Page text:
Seriously, my child is extremely sensitive, conservative and cautious of any novelty. He will do stuff that is introduced early, and done consistently, and done for a long time. "Hey, try this out, it's fun!"? No way. He'll just hang back and say no, and I do not expect this to change. I am getting quite good at finding out what he is going to eventually love (right now he really loves swim class and and violin, the former I insist on, the latter he's been wanting to learn for years) but it will not happen without my prodding and enabling and occasionally, enforcing. Same for, uh, outdoor exercise, any transition throughout the day, right down to eating and sleeping...I am not kidding. There is a reason I spend a lot of my mental energy on what I need to make him do, day in and day out, for him to be healthy and happy. So far, he is not very good at finding this out for himself.

 

Edited to add that I think the Scouting suggestion is interesting and useful, though maybe at a later age.

 

post #35 of 37
Thread Starter 



 

Quote:
Originally Posted by PinkBunch View Post

A couple individual sports that can be played throughout life are golf and tennis. I wish I'd learned both when I was young, particularly tennis. They're also great ways to meet people.  What about some sort of fishing since he likes the water? Fly fishing is supposed to be very meditative, and you get the added hobby of tying your own flies.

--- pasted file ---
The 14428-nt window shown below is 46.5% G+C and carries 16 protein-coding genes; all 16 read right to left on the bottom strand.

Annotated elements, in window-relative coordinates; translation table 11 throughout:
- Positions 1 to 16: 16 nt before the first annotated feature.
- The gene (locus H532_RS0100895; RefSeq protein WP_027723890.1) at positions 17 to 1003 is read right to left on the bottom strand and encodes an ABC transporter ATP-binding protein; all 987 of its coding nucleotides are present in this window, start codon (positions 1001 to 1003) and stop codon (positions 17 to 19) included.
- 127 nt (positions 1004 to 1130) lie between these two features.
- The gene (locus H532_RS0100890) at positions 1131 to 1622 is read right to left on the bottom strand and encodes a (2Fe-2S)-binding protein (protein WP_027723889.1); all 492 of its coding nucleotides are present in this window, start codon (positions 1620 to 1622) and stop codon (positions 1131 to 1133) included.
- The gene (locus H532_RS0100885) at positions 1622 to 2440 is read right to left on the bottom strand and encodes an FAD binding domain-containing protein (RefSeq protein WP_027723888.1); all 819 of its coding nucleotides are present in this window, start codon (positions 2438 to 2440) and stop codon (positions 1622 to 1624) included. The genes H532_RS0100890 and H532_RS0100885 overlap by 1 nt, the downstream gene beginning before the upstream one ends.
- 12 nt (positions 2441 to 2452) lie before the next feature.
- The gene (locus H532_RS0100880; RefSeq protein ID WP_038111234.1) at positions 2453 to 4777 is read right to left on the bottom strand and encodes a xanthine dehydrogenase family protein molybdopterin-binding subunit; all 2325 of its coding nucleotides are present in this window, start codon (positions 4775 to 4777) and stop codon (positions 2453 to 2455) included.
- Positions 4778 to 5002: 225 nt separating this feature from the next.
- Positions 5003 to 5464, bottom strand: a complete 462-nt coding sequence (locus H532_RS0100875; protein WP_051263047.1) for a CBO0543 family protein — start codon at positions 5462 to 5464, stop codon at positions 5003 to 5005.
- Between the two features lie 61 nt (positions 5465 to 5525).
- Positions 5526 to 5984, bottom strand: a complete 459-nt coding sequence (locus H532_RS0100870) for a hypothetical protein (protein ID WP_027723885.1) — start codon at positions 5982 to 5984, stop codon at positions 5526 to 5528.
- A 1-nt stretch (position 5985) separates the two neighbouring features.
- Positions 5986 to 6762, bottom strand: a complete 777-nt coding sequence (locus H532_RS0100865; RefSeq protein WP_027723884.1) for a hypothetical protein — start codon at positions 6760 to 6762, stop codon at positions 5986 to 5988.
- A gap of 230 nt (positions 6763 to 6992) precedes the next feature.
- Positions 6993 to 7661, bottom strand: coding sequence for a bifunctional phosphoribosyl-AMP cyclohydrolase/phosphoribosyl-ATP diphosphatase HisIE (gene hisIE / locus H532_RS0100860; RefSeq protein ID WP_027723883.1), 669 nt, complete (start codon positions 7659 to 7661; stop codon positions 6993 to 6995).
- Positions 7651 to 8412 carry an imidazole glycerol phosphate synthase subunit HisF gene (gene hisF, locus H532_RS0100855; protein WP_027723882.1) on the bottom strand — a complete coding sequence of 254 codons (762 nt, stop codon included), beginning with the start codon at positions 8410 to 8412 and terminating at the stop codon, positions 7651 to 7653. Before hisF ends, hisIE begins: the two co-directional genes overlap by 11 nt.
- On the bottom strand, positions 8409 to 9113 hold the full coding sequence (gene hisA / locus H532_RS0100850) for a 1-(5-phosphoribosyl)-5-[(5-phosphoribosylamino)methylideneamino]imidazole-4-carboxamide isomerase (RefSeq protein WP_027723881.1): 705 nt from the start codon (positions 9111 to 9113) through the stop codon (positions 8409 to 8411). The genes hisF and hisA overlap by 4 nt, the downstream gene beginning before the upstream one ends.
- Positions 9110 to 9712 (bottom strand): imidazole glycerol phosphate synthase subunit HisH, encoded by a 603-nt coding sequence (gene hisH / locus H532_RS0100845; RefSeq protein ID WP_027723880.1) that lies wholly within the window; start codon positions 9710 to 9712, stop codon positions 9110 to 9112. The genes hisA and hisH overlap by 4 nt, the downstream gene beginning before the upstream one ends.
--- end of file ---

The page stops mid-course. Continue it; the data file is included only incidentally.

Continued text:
All very true, but do any of these pass the zombie apocalypse test?

 

post #36 of 37

I imagine a good golf swing could come in handy. "If I may, young sir, for the undead gentleman on the green, might I recommend a mashie-niblick?"

post #37 of 37
Quote:
Originally Posted by Tigerle View Post



 



All very true, but do any of these pass the zombie apocalypse test?

 



Well, no...but really, does much that is purely for leisure contribute to said apocalypse survival?  I'd rather be blissfully ignorant of zombie carnage, somewhere peaceful--either teeing off on the 11th hole of a gorgeous golf course or lulled into relaxation by the babbling of the river.  And anyway, a 9 iron or a filet knife could make decent zombie defense weaponry...